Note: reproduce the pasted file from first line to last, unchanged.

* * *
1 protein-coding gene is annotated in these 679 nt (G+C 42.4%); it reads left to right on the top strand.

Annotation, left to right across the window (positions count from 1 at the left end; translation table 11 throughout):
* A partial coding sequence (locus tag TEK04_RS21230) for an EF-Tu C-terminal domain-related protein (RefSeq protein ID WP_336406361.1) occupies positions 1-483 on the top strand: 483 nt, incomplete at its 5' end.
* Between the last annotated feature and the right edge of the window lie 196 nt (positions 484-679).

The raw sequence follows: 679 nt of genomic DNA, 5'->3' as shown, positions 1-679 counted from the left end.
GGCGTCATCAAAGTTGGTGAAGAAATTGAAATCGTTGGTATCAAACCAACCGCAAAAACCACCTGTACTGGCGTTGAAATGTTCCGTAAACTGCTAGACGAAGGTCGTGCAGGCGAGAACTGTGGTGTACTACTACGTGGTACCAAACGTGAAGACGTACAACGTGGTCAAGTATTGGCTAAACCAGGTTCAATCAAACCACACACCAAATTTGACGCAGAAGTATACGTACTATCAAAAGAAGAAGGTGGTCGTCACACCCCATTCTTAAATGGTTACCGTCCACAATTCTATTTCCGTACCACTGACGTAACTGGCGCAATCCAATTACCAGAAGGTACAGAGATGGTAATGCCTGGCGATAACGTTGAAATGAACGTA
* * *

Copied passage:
1 protein-coding gene is annotated in these 679 nt (G+C 42.4%); it reads left to right on the top strand.

Annotation, left to right across the window (positions count from 1 at the left end; translation table 11 throughout):
* A partial coding sequence (locus tag TEK04_RS21230) for an EF-Tu C-terminal domain-related protein (RefSeq protein ID WP_336406361.1) occupies positions 1-483 on the top strand: 483 nt, incomplete at its 5' end.
* Between the last annotated feature and the right edge of the window lie 196 nt (positions 484-679).

The raw sequence follows: 679 nt of genomic DNA, 5'->3' as shown, positions 1-679 counted from the left end.
GGCGTCATCAAAGTTGGTGAAGAAATTGAAATCGTTGGTATCAAACCAACCGCAAAAACCACCTGTACTGGCGTTGAAATGTTCCGTAAACTGCTAGACGAAGGTCGTGCAGGCGAGAACTGTGGTGTACTACTACGTGGTACCAAACGTGAAGACGTACAACGTGGTCAAGTATTGGCTAAACCAGGTTCAATCAAACCACACACCAAATTTGACGCAGAAGTATACGTACTATCAAAAGAAGAAGGTGGTCGTCACACCCCATTCTTAAATGGTTACCGTCCACAATTCTATTTCCGTACCACTGACGTAACTGGCGCAATCCAATTACCAGAAGGTACAGAGATGGTAATGCCTGGCGATAACGTTGAAATGAACGTA